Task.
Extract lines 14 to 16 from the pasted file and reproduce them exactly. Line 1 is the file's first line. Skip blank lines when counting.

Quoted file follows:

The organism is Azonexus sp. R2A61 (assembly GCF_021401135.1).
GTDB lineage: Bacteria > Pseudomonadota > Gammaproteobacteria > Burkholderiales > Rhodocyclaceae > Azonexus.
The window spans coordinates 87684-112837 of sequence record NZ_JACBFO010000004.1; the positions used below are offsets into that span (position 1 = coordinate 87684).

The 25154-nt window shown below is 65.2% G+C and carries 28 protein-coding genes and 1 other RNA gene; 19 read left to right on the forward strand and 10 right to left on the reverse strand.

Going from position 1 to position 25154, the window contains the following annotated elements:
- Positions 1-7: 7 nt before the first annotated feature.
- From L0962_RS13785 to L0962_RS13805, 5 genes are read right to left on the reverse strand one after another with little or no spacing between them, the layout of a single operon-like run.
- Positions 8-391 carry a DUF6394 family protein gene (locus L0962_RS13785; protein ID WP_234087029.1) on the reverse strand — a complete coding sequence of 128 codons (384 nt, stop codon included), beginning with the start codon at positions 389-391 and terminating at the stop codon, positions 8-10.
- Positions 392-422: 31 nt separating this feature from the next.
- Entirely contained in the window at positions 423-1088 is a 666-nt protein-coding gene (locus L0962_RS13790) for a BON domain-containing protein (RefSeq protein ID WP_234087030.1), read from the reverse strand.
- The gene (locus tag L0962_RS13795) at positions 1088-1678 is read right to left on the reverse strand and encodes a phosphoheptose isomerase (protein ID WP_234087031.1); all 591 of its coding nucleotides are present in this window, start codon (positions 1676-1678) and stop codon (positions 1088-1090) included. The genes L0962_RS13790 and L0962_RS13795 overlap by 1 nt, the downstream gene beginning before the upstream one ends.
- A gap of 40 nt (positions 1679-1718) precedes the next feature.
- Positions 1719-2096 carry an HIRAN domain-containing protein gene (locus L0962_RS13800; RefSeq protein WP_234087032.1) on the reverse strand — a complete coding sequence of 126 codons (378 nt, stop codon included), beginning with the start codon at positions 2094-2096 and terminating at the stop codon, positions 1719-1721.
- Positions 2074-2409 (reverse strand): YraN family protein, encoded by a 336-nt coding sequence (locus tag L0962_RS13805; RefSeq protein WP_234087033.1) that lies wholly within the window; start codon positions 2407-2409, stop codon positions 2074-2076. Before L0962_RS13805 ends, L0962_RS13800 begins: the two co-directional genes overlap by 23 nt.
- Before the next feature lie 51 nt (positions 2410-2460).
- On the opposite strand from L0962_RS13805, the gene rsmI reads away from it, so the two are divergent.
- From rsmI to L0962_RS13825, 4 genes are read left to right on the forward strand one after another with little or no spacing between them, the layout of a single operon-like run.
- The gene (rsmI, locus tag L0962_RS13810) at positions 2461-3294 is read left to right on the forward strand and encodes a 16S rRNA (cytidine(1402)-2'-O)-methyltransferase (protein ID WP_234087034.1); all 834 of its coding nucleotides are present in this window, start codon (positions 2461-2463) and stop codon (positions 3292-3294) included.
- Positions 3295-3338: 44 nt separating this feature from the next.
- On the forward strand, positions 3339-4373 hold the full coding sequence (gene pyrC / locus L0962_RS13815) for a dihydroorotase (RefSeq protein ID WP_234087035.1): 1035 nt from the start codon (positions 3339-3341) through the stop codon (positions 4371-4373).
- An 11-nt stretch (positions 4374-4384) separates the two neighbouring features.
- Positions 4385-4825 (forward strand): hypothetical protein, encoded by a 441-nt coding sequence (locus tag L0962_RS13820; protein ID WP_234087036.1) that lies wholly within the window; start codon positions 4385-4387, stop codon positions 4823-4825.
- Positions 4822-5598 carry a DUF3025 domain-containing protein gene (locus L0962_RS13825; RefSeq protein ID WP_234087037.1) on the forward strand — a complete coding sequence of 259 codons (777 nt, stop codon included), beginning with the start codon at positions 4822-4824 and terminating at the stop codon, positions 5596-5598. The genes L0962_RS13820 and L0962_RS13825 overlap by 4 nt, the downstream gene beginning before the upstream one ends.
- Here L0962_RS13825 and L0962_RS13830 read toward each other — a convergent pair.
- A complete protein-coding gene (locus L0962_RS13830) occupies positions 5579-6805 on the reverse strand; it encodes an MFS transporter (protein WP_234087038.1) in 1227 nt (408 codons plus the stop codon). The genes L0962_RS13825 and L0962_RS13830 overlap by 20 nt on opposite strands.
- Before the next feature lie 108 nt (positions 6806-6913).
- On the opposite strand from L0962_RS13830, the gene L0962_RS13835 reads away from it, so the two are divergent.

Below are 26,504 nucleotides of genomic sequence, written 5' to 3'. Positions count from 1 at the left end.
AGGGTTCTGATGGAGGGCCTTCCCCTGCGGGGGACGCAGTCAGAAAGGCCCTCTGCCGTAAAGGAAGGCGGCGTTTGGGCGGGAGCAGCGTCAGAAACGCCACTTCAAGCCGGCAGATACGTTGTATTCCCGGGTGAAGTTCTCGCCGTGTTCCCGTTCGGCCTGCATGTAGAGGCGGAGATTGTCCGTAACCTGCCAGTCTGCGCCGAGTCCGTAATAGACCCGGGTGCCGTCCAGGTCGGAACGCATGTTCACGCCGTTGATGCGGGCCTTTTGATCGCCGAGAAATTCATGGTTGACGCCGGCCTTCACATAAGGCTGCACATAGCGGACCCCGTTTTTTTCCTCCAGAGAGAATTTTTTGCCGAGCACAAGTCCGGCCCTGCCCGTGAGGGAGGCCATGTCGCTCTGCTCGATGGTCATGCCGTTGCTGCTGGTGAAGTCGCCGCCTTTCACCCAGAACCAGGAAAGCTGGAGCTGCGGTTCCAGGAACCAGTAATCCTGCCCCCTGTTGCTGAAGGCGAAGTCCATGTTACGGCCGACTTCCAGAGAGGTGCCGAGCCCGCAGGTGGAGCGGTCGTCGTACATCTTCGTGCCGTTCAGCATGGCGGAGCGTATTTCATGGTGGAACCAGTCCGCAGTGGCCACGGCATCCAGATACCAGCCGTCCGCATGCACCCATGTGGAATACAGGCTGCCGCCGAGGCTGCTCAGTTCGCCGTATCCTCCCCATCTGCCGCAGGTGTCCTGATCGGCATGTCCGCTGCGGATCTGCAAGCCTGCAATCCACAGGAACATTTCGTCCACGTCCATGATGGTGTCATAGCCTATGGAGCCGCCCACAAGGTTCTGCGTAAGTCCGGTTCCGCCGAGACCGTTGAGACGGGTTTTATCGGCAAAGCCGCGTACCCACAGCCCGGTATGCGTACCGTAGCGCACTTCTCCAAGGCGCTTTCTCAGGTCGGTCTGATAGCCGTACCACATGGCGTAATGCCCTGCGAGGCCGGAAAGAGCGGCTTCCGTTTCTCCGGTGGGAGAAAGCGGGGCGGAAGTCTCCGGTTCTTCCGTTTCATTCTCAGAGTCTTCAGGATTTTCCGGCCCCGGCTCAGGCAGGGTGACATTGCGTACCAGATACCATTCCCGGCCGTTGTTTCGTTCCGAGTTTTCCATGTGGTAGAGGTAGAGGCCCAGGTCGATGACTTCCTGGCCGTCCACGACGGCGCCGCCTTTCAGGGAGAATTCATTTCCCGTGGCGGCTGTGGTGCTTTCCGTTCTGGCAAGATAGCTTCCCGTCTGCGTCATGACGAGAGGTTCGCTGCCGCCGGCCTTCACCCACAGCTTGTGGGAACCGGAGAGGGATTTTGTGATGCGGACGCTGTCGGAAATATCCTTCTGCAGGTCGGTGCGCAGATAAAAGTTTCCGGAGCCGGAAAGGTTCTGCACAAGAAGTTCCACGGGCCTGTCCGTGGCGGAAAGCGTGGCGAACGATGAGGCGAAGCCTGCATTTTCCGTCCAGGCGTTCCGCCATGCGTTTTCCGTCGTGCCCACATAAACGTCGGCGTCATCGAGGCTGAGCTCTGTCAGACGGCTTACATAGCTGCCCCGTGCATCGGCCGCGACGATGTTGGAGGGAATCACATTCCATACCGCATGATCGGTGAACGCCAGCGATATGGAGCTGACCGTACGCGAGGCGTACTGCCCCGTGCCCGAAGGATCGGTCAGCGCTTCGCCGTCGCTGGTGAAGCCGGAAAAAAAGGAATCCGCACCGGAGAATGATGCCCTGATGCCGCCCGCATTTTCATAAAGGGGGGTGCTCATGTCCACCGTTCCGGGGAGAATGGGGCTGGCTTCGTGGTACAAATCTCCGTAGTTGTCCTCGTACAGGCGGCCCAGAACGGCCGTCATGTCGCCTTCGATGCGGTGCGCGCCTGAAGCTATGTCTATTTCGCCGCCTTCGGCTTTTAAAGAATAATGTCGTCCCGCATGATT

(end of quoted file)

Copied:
- Positions 2074-2409 (reverse strand): YraN family protein, encoded by a 336-nt coding sequence (locus tag L0962_RS13805; RefSeq protein WP_234087033.1) that lies wholly within the window; start codon positions 2407-2409, stop codon positions 2074-2076. Before L0962_RS13805 ends, L0962_RS13800 begins: the two co-directional genes overlap by 23 nt.
- Before the next feature lie 51 nt (positions 2410-2460).
- On the opposite strand from L0962_RS13805, the gene rsmI reads away from it, so the two are divergent.